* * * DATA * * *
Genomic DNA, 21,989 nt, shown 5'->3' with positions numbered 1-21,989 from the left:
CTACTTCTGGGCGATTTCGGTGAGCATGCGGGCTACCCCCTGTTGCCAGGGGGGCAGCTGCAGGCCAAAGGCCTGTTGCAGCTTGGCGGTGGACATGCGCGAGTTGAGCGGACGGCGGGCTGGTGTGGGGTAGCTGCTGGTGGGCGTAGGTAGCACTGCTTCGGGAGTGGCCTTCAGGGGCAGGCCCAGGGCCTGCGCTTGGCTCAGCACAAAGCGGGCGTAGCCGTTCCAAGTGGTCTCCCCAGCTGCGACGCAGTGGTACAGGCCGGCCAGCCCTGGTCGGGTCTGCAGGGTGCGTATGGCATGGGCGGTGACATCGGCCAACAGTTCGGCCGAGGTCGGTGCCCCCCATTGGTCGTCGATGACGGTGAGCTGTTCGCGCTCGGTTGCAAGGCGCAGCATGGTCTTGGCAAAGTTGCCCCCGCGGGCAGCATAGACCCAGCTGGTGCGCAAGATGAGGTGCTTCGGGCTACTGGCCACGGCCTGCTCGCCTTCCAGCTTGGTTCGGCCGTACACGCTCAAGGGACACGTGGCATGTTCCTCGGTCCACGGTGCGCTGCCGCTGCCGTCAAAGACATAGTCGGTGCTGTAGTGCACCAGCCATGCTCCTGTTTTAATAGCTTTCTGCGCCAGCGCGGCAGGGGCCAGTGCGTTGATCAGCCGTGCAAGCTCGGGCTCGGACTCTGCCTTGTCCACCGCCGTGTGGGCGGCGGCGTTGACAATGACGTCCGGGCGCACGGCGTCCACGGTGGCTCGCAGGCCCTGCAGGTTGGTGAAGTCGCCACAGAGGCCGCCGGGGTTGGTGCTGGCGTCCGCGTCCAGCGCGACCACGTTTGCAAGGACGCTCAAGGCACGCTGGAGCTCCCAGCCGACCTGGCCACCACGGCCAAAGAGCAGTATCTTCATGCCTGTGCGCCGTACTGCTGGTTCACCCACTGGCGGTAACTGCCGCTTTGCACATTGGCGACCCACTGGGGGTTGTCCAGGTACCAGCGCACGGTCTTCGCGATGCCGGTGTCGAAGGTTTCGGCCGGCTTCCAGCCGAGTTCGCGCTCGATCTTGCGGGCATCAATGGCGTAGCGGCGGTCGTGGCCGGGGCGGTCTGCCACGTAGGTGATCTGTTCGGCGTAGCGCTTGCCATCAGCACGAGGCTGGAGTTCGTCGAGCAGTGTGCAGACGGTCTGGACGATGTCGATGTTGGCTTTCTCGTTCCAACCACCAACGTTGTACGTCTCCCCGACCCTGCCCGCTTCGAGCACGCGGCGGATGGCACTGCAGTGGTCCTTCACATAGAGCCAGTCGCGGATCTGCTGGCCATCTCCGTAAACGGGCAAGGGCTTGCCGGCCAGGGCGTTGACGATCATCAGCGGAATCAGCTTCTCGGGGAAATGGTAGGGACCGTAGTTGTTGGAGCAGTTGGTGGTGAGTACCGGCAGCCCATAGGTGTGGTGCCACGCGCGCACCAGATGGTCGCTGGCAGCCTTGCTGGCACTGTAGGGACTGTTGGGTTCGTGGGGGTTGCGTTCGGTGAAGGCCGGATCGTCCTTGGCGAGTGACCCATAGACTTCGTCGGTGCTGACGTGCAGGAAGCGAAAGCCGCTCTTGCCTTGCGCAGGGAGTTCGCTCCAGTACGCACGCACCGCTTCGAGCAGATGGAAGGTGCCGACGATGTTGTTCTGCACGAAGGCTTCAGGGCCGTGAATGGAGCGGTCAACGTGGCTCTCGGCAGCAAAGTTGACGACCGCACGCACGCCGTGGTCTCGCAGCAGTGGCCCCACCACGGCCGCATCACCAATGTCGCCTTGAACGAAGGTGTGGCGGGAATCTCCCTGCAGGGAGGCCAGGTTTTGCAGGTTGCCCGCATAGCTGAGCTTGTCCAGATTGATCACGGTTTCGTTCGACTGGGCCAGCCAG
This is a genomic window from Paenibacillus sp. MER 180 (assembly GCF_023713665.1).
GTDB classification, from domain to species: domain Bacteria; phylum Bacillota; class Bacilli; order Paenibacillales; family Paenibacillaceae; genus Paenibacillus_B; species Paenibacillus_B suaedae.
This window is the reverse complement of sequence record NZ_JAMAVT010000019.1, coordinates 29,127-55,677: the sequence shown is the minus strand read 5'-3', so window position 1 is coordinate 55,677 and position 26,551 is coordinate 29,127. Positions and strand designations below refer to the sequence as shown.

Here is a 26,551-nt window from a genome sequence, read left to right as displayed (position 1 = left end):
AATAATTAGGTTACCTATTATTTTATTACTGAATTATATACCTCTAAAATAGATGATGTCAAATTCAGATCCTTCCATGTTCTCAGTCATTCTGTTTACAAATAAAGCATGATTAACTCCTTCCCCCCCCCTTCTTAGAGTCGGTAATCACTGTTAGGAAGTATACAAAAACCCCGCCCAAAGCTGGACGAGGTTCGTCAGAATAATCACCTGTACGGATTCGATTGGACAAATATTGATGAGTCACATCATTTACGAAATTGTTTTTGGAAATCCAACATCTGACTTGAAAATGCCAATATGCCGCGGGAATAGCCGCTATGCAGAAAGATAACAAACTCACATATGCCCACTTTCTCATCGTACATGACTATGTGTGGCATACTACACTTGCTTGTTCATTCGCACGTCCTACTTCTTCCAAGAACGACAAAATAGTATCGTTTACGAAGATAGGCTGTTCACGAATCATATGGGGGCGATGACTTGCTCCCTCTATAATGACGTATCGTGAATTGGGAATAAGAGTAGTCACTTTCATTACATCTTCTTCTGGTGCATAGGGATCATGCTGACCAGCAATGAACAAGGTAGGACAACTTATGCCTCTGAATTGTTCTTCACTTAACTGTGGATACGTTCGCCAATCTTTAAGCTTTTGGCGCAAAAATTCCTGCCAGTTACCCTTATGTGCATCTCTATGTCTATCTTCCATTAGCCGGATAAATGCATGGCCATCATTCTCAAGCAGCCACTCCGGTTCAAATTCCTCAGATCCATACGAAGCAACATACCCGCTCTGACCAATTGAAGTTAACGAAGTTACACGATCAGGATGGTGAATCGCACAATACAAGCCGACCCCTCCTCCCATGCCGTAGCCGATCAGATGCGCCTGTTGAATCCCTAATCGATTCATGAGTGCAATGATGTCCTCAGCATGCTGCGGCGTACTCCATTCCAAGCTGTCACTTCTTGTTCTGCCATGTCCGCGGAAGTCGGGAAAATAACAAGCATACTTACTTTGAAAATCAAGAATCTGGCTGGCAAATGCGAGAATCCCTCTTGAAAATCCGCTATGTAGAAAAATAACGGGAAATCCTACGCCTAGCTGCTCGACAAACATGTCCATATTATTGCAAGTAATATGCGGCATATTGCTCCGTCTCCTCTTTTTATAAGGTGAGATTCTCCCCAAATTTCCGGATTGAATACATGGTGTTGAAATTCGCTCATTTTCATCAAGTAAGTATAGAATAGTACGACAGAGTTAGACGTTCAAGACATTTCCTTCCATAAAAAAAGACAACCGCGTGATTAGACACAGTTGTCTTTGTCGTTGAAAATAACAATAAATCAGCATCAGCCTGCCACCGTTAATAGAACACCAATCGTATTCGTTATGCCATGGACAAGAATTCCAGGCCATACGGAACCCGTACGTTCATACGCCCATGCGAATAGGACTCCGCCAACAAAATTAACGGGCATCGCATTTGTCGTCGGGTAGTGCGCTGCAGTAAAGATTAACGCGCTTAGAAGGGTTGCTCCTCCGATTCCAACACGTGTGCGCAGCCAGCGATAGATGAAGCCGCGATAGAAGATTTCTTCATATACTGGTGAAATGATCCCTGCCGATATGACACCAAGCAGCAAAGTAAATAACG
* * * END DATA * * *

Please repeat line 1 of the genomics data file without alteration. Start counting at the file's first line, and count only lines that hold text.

Genomic DNA, 21,989 nt, shown 5'->3' with positions numbered 1-21,989 from the left: